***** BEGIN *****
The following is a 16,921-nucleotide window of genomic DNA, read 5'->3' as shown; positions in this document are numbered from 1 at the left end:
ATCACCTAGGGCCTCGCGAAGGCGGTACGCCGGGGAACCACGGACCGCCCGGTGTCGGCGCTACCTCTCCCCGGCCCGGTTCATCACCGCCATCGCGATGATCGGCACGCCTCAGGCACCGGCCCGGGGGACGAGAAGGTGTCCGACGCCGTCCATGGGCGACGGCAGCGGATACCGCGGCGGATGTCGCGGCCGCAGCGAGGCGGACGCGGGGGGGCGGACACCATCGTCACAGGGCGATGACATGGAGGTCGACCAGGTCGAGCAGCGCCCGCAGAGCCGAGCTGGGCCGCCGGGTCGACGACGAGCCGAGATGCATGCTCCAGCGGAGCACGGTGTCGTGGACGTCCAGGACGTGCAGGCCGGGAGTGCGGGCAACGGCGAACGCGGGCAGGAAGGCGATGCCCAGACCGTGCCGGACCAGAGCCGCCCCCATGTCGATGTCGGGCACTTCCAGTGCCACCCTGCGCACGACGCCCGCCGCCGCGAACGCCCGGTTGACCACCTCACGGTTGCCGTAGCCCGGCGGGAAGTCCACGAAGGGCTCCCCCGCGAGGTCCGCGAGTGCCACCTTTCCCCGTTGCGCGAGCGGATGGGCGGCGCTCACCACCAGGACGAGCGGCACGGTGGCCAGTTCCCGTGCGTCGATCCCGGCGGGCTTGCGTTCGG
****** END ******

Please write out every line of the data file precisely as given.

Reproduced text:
The following is a 16,921-nucleotide window of genomic DNA, read 5'->3' as shown; positions in this document are numbered from 1 at the left end:
ATCACCTAGGGCCTCGCGAAGGCGGTACGCCGGGGAACCACGGACCGCCCGGTGTCGGCGCTACCTCTCCCCGGCCCGGTTCATCACCGCCATCGCGATGATCGGCACGCCTCAGGCACCGGCCCGGGGGACGAGAAGGTGTCCGACGCCGTCCATGGGCGACGGCAGCGGATACCGCGGCGGATGTCGCGGCCGCAGCGAGGCGGACGCGGGGGGGCGGACACCATCGTCACAGGGCGATGACATGGAGGTCGACCAGGTCGAGCAGCGCCCGCAGAGCCGAGCTGGGCCGCCGGGTCGACGACGAGCCGAGATGCATGCTCCAGCGGAGCACGGTGTCGTGGACGTCCAGGACGTGCAGGCCGGGAGTGCGGGCAACGGCGAACGCGGGCAGGAAGGCGATGCCCAGACCGTGCCGGACCAGAGCCGCCCCCATGTCGATGTCGGGCACTTCCAGTGCCACCCTGCGCACGACGCCCGCCGCCGCGAACGCCCGGTTGACCACCTCACGGTTGCCGTAGCCCGGCGGGAAGTCCACGAAGGGCTCCCCCGCGAGGTCCGCGAGTGCCACCTTTCCCCGTTGCGCGAGCGGATGGGCGGCGCTCACCACCAGGACGAGCGGCACGGTGGCCAGTTCCCGTGCGTCGATCCCGGCGGGCTTGCGTTCGG